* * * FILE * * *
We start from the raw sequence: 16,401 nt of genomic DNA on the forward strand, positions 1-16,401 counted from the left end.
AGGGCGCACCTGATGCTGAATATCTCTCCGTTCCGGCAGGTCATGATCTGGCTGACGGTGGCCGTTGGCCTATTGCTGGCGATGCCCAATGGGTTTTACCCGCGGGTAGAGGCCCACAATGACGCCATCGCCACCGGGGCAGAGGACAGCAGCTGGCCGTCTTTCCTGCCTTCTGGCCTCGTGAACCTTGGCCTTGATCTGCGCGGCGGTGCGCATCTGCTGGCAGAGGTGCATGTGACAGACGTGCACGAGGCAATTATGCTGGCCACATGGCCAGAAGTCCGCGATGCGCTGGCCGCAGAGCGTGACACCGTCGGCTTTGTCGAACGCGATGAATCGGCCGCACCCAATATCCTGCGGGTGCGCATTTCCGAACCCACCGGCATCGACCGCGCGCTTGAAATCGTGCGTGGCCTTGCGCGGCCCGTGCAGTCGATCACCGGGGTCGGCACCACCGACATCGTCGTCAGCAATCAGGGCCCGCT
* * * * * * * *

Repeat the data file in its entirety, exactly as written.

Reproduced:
We start from the raw sequence: 16,401 nt of genomic DNA on the forward strand, positions 1-16,401 counted from the left end.
AGGGCGCACCTGATGCTGAATATCTCTCCGTTCCGGCAGGTCATGATCTGGCTGACGGTGGCCGTTGGCCTATTGCTGGCGATGCCCAATGGGTTTTACCCGCGGGTAGAGGCCCACAATGACGCCATCGCCACCGGGGCAGAGGACAGCAGCTGGCCGTCTTTCCTGCCTTCTGGCCTCGTGAACCTTGGCCTTGATCTGCGCGGCGGTGCGCATCTGCTGGCAGAGGTGCATGTGACAGACGTGCACGAGGCAATTATGCTGGCCACATGGCCAGAAGTCCGCGATGCGCTGGCCGCAGAGCGTGACACCGTCGGCTTTGTCGAACGCGATGAATCGGCCGCACCCAATATCCTGCGGGTGCGCATTTCCGAACCCACCGGCATCGACCGCGCGCTTGAAATCGTGCGTGGCCTTGCGCGGCCCGTGCAGTCGATCACCGGGGTCGGCACCACCGACATCGTCGTCAGCAATCAGGGCCCGCT